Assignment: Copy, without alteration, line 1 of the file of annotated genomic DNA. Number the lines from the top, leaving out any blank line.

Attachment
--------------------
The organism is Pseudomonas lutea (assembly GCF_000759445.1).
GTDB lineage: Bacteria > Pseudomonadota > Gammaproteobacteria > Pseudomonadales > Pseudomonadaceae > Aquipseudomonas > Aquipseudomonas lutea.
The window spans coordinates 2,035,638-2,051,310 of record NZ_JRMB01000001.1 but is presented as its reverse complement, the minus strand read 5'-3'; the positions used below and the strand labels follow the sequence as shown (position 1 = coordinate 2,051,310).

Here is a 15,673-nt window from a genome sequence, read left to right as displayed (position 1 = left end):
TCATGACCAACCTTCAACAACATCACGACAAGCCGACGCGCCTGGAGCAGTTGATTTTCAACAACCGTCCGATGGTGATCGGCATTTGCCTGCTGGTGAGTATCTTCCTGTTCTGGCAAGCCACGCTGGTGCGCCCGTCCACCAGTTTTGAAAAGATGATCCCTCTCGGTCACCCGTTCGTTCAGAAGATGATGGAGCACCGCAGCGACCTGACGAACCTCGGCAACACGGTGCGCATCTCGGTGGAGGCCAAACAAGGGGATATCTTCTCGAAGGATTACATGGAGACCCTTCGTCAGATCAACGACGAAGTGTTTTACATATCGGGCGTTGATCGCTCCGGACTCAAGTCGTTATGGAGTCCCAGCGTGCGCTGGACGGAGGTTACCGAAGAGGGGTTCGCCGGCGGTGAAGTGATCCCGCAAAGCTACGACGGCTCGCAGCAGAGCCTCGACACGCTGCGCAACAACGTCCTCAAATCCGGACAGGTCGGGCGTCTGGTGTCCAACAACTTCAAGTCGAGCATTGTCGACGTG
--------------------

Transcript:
The organism is Pseudomonas lutea (assembly GCF_000759445.1).